Daily Israel Report
Show More

OpEds


After Lebanon, Tunisia: Ben Ali Flees to Saudi Arabia

President Zine Abedine Ben Ali lost his bid to cling to power in Tunisia. A domino effect after Lebanon?
By Dr. Amiel Ungar and Rachel Sylvetsky
First Publish: 1/12/2011, 8:26 PM / Last Update: 1/16/2011, 8:19 AM

Tunisia's President Ben Ali fled to Saudi Arabia on Friday, leaving Prime Minister Muhammad Ghannouchi temporarily in charge, but a new president, Fouad Mebazaa, former head of the lower house of pariliament, was sworn in yesterday closing the option of Ben Ali's return. Mebazaa promised to form a unity government, as looting, killing and prison riots swept the nation. 

Zine el-Abidine Ben Ali, the dicator who had ruled Tunisia since 1987, tried a carrot-and-stick approach in an attempt to quell the rioting that went on for three weeks before his ouster.

On the carrot side, the Tunisian leader promised to create 300,000 new jobs for college graduates. The Ben Ali regime had invested a great deal in education but could not cope with the vocational expectations of the students and their desire for political participation. It was the self-immolation of Mohamed Bouazizi, a 26-year-old student a month ago in protest over high unemployment and inflation that triggered the current unrest.

A gesture to the demonstrators was the sacking of the minister of interior, Rafik Belhaj Kacem and the appointment of an investigation committee  to study both the recent violence and official corruption. Another unsuccessful conciliatory gesture was the release of some of the protesters who were arrested.

The Tunisian government blamed both Islamic and leftist groups for inflaming the protests and took stern measures such as shutting down schools and universities across the country. The government also brought in military reinforcements including tanks deployed around the ruling party headquarters and the radio station.

While the opposition was disorganized and leaderless, it gathered support from various sectors of the Tunisian population as well as from the geographic breadth of the protests – from the capital Tunis to towns in the periphery.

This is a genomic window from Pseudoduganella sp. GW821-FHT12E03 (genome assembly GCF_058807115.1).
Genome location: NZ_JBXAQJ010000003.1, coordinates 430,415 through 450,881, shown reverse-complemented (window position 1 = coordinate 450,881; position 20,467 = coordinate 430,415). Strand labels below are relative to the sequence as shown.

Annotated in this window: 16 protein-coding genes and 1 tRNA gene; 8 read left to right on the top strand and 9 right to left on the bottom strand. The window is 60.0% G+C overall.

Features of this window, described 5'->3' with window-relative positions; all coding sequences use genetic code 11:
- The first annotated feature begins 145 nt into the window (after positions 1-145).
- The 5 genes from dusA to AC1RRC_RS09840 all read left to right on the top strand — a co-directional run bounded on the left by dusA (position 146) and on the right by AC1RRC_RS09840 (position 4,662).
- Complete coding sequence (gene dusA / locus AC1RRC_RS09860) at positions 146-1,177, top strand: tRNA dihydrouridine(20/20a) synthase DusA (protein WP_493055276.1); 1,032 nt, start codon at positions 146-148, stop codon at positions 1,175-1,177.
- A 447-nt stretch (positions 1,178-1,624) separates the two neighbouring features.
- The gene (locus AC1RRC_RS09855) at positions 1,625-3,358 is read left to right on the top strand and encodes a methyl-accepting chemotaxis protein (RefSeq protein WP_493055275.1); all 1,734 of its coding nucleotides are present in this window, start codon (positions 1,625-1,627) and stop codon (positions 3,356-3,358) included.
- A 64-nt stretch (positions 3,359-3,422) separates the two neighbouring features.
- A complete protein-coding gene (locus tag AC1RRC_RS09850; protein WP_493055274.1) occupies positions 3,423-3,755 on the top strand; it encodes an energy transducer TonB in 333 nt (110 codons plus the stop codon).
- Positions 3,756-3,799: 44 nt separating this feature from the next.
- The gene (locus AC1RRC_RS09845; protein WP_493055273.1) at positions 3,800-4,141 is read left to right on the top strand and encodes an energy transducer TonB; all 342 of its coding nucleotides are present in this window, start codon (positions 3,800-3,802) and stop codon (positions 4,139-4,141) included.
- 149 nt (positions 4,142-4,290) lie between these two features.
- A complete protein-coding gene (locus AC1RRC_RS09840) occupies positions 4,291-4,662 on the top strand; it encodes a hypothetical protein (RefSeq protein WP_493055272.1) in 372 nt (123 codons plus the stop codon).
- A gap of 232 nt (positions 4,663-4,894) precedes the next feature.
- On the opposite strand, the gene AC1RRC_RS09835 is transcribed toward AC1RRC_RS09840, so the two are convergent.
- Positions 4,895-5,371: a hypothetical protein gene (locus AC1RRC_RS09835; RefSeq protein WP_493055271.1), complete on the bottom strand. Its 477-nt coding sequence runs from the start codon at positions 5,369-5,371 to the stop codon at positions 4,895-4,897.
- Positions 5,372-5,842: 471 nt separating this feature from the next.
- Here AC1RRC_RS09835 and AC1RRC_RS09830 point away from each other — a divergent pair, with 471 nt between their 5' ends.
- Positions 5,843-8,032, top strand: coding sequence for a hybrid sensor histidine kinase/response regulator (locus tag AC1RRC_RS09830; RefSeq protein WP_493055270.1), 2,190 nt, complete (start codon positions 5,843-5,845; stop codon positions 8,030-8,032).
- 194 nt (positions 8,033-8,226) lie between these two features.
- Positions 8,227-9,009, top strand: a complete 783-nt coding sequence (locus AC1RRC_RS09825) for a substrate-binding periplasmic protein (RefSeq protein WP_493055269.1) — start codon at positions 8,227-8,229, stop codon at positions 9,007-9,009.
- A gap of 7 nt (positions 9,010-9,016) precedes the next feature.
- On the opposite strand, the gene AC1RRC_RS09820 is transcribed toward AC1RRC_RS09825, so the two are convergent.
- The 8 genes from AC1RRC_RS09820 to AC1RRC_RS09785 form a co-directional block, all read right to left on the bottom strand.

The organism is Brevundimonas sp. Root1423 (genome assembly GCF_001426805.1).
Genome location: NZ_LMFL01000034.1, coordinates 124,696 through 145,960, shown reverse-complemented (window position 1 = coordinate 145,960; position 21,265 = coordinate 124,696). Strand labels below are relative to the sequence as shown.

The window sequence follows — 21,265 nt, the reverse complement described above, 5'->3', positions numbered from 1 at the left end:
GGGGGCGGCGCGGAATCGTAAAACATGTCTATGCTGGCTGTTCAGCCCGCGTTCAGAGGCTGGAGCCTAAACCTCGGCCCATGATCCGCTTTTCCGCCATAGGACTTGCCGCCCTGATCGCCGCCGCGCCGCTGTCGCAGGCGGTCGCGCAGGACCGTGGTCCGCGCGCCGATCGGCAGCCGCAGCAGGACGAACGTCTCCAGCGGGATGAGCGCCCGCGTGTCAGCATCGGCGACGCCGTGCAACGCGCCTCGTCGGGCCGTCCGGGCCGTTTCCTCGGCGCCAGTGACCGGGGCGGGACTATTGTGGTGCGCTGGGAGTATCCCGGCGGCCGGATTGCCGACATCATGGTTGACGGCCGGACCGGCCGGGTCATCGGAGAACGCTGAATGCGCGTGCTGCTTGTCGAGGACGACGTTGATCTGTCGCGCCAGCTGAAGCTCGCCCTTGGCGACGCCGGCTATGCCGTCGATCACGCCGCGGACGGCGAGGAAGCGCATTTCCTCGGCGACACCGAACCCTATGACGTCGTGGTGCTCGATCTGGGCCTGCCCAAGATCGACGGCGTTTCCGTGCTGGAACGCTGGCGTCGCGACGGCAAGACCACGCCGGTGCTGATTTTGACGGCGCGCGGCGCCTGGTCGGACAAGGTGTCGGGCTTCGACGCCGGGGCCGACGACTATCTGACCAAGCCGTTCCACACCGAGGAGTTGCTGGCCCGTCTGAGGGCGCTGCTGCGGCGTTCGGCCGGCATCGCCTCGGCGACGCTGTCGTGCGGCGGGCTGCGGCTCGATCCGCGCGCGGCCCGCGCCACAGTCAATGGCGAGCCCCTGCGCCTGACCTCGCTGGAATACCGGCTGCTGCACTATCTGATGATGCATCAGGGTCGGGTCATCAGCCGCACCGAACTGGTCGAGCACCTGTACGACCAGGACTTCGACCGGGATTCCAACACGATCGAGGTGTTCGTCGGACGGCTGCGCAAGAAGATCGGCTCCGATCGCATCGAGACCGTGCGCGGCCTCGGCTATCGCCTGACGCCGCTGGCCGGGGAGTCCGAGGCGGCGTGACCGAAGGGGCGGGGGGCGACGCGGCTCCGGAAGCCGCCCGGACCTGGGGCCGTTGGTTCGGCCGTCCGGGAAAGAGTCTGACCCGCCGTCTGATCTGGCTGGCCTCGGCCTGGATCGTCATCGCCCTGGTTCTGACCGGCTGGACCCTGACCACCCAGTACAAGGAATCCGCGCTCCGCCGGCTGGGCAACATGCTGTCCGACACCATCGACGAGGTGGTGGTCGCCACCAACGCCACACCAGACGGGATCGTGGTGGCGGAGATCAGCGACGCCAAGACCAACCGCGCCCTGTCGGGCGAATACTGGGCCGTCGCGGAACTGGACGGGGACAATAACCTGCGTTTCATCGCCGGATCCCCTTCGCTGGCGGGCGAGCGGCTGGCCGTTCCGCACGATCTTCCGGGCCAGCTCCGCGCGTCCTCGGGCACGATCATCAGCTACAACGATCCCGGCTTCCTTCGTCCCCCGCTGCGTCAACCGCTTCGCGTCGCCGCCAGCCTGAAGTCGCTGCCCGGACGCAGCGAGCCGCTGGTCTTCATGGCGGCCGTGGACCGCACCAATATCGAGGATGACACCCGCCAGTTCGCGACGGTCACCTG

As the situation deteriorated last week, cautious comment on the situation came from the outside. The most outspoken person was the European Union's head diplomat Catherine Ashton. Her spokesperson denounced "the disproportionate use of force by police against peaceful demonstrations".

France, the former colonial power, while refusing to play the role of the preceptor, had said it hoped that the authorities in Tunis could meet the "expectations of their people". European Mediterranean countries close to Tunisia such as France, Italy and Spain wanted to see the situation resolved as the last possible thing they wanted was a collapse that could swell the number of Tunisian migrants in their countries.

US Secretary of State Hillary Clinton was also cautious in calling for a peaceful resolution last week. The State Department voiced its concern over "the use of excessive force", but balanced that by praising the very positive aspects of our relationship with Tunisia." Ben Ali may have been a dictator, but  what  succeeds him could conceivably be much worse, despite talk of a unity government..

Ben Ali seems to have overstayed his welcome. He had in effect offered Tunisians a promise of stability and prosperity in exchange for political quiescence to an autocrat. He is not the first authoritarian leader to go down that road. Even Franco tried it in Spain before WWII. But this strategy is hostage to economic performance. When the economy falters, the population feels shortchanged. It is also a treadmill because the creation of a larger middle class triggers both economic and political aspirations that the regime can satisfy with increasing difficulty. Other Middle Eastern dictators may be pondering that equation today.